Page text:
Explaining costly religious practices: credibility enhancing displays and signaling theories

Carl Brusse, Toby Handfield, Kevin J.S. Zollman

Research output: Contribution to journalArticleResearchpeer-review

5 Citations (Scopus)


This paper examines and contrasts two closely related evolutionary explanations in human behaviour: signalling theory, and the theory of Credibility Enhancing Displays (CREDs). Both have been proposed to explain costly, dangerous, or otherwise ‘extravagant’ social behaviours, especially in the context of religious belief and practice, and each have spawned significant lines of empirical research. However, the relationship between these two theoretical frameworks is unclear, and research which engages both of them (especially in systematic comparison) is largely absent. In this paper we seek to address this gap at the theoretical level, examining the core differences between the two approaches and prospects and conditions for future empirical testing. We clarify the dynamical and mechanistic bases of signalling and CREDs as explanatory models and contrast the previous uses to which they have been put in the human sciences. Because of idiosyncrasies regarding those uses (especially with signalling), several commonly supposed differences and comparative advantages are actually misleading and not in fact generalisable. We also show that signalling and CREDs theories as explanatory models are not interchangeable (or reducible to one another), because of deep structural differences. As we illustrate, the proposed causal networks of each theory are distinct, with important differences in the endogeneity of various phenomena within each model and their explanatory targets. As a result, they can be seen as complementary rather than in competition. We conclude by surveying the current state of the literature and identifying the differential predictions which could underpin more comprehensive empirical comparison in future research.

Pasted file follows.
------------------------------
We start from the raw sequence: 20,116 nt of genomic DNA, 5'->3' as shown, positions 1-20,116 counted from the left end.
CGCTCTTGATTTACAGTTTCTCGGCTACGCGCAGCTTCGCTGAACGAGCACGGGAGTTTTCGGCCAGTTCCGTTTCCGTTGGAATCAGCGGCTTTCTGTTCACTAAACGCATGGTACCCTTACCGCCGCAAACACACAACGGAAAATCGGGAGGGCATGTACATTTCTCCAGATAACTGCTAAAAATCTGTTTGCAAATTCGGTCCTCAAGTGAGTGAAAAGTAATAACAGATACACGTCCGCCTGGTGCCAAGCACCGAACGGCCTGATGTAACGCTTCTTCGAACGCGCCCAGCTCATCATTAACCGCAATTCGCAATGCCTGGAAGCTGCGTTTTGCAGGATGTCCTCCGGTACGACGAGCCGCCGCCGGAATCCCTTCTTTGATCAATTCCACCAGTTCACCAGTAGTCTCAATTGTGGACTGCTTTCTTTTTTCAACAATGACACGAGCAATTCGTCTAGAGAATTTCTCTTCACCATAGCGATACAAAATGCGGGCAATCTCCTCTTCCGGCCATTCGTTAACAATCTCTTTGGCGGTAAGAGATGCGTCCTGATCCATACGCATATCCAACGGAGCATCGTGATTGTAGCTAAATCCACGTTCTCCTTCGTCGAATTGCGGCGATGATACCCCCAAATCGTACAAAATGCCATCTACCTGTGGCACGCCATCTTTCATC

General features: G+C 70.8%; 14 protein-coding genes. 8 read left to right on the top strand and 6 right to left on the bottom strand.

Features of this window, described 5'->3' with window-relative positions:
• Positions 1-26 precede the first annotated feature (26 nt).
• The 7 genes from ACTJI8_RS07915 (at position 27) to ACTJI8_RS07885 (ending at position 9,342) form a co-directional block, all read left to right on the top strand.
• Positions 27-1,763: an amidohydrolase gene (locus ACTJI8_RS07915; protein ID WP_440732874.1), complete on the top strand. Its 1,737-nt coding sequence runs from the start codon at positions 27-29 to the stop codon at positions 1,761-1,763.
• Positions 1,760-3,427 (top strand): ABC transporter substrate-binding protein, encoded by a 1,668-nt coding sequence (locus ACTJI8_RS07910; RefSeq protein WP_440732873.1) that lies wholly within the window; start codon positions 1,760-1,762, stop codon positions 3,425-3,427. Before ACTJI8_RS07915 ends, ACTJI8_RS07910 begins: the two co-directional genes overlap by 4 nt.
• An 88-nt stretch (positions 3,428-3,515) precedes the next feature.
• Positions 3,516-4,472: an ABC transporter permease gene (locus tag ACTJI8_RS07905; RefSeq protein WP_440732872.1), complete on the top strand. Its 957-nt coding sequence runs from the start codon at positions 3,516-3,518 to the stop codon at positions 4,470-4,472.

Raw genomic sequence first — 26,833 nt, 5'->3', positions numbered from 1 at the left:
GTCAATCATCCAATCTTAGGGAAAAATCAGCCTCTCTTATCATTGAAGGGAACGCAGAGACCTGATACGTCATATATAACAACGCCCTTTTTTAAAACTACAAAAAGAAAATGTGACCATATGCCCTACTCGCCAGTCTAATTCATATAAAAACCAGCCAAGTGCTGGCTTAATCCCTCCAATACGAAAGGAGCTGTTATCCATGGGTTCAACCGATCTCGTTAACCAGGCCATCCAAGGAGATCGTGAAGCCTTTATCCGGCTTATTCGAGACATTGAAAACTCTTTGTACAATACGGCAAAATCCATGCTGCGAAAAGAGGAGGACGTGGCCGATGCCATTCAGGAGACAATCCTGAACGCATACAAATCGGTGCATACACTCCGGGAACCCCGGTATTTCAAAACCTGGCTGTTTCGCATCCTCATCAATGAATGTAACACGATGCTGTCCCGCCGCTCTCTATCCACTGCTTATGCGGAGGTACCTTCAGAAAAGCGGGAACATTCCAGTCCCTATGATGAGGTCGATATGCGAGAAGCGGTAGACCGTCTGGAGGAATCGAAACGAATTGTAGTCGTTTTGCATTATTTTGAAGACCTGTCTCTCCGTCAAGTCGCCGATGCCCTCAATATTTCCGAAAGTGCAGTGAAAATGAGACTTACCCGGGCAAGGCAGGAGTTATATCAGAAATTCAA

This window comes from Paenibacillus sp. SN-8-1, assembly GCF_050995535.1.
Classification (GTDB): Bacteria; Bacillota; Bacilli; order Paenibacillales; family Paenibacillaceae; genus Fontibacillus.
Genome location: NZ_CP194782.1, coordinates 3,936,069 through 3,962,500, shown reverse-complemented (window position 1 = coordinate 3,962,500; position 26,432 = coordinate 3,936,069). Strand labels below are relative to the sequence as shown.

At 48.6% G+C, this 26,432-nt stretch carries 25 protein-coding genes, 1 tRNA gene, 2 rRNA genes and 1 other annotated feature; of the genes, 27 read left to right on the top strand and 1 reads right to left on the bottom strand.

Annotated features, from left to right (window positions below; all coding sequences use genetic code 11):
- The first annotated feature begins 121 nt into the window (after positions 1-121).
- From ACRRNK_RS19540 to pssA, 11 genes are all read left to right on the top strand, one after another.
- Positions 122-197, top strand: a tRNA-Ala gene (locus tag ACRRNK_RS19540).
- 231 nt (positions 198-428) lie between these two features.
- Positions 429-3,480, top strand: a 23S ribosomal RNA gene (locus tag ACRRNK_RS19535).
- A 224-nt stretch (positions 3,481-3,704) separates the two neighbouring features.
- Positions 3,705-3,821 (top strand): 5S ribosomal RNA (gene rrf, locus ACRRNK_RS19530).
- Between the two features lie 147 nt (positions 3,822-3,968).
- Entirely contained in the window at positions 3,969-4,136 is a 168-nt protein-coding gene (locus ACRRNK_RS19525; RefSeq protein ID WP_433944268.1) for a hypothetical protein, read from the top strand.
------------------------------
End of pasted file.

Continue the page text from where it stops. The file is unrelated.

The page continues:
Original languageEnglish
Article number249
Number of pages32
Issue number3
Publication statusPublished - Jun 2022


  • CREDs
  • Cultural evolution
  • Evolution of religion
  • Evolutionary explanation
  • Signaling

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